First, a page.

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Scanning Light Advantage: Fur-Fish-Game

Scanning Light Advantage

While calling at night some predator hunters just use their bright gun light to scan for eyes.  However, a light that is made specifically for scanning would be a much better choice, and all scanning lights are not the same.  It is a common misconception that brighter is always better with hunting lights, and some lights that are sold as scanning lights use high output LED's with smooth reflector housings and a magnifying spherical glass lens to concentrate the focus of the beam. While this may show eyes over in the next county, it also may have the undesirable result of "burning" the eyes and spooking the predator.

The objective of a scanning light is to continuously scan the calling area while looking for the reflection of approaching eyes. A lower-intensity diffuse beam will do this at surprisingly long distances. The Night Eyes Headlamp was designed specifically to pick up predator's eyes at over 300 yards, even if the center of the beam is not directly shining on the predator. The light has also been designed to minimize the odds of spooking the predator. The orange peel reflector housing fragments and diffuses the light beam and the fully adjustable brightness control lets the hunter dial up as little or as much of this diffuse light as desired.  By keeping this minimal amount of diffused light on the predator conditions it to the light as it continues to approach.  The predator gets use to the light and then when it is in shooting range, the hunter can switch on a brighter gun mounted light for positive identification and the shot.  A Night Eyes gun mounted light will positively identify any predator at distances of 200 yards or more.  Because the predator has been conditioned with the less-brilliant scanning light, the brighter shooting light does not immediately trigger the animal's photo-phobia (aversion to light), thus keeping it in range longer.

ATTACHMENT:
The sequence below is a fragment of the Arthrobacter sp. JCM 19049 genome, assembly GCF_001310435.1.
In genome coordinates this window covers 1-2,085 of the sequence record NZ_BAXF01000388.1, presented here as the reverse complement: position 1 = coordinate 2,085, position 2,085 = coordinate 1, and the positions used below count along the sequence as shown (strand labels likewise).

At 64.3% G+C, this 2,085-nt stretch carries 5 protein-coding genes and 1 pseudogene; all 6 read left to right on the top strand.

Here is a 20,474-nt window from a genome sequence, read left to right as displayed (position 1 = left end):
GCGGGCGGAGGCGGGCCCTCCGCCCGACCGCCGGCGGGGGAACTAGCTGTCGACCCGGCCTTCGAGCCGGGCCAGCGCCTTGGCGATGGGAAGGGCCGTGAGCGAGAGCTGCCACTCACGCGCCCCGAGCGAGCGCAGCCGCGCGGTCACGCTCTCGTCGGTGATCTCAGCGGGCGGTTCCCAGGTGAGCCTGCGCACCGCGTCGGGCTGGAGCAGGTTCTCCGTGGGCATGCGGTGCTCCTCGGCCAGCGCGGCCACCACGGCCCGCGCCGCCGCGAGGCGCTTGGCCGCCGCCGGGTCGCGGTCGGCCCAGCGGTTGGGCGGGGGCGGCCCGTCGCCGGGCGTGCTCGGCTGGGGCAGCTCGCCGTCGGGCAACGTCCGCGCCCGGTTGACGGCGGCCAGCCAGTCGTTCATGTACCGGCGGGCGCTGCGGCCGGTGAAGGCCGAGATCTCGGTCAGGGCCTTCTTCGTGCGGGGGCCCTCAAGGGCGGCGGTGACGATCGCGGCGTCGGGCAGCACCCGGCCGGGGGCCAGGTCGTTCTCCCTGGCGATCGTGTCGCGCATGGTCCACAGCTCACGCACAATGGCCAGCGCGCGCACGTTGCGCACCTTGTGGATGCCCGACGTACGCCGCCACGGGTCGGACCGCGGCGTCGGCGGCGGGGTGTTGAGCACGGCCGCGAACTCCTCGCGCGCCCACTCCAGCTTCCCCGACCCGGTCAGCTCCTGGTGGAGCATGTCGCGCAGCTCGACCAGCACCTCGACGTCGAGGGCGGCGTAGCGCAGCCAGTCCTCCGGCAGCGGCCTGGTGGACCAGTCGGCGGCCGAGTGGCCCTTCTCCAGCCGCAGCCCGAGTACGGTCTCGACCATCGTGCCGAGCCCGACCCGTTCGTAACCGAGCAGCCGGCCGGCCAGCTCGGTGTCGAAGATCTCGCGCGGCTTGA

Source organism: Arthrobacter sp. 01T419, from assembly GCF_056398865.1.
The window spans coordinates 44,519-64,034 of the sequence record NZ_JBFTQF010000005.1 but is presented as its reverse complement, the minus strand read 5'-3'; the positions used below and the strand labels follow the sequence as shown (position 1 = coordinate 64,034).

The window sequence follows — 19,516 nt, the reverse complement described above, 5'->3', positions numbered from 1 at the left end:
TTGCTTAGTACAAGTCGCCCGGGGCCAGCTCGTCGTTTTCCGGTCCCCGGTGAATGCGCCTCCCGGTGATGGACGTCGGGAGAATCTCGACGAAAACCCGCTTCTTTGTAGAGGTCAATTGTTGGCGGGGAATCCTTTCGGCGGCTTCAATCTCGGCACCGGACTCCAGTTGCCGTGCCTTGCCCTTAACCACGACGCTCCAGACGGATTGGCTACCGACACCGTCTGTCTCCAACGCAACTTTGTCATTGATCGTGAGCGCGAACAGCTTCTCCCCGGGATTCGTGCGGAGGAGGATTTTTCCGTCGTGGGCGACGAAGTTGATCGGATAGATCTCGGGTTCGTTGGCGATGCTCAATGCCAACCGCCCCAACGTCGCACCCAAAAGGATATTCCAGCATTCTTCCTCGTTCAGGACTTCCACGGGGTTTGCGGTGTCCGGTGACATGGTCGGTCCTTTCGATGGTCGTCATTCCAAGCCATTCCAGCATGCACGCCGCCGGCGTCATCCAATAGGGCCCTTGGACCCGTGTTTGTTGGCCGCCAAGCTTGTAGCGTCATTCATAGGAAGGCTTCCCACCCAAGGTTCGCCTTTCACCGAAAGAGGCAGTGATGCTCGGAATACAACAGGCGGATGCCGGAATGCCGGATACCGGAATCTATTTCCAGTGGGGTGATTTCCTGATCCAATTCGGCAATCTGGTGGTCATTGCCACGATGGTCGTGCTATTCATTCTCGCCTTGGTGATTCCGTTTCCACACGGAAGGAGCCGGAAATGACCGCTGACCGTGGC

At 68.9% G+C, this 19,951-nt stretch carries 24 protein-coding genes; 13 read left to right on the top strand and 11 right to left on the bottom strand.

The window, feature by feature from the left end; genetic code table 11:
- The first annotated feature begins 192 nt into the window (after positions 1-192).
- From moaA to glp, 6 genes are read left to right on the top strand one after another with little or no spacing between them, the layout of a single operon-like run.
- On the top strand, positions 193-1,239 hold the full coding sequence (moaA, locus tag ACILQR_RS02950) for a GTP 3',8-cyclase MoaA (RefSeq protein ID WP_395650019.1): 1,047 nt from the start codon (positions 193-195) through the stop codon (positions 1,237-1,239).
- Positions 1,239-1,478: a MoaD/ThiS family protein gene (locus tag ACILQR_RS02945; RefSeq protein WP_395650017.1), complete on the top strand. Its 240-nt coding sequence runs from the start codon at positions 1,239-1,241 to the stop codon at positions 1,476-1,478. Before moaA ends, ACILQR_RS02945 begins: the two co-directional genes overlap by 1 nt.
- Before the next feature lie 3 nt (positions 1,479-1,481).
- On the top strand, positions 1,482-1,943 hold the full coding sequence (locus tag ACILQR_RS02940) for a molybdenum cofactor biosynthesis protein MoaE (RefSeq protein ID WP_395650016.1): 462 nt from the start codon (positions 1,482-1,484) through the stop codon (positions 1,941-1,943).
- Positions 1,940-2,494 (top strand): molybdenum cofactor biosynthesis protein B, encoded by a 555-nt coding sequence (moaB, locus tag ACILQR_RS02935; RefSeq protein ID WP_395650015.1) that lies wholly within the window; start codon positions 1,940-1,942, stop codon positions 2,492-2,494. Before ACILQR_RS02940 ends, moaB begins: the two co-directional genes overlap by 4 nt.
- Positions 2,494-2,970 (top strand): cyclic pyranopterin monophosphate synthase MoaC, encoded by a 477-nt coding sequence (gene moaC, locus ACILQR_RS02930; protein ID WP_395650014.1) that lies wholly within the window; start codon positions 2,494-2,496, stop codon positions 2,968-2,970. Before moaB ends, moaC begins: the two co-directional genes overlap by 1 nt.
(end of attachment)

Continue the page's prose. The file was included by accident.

I am often asked if it is better to turn off the scanning light once the gun light is on the animal.  Basically, it comes down to preference but because I am using a headlamp rather than a handheld light, I am able to leave the headlamp turned on when I switch on the gun light to make the shot.  Not needing to turn off the scanning light gives me one less thing to worry about, and a halo shield on the scanning headlamp prevents unwanted peripheral light shining in the scope.

No lighting system, no matter how well designed, will make you a better hunter.  You still need to be mindful of good hunting tactics.  But ask yourself this:  "Am I shooting as many as I could be, or are they hanging up and/or shying away?"

The goal is not just seeing the predator's eyes but to get them in close, and overpowering them with too much scanning light is not the way to do this. I guess you could compare scanning with a shooting light to hunting squirrels with a deer rifle.  Sure, it might work, but there are better choices.  Save the bright gun light for positive target identification and the kill shot.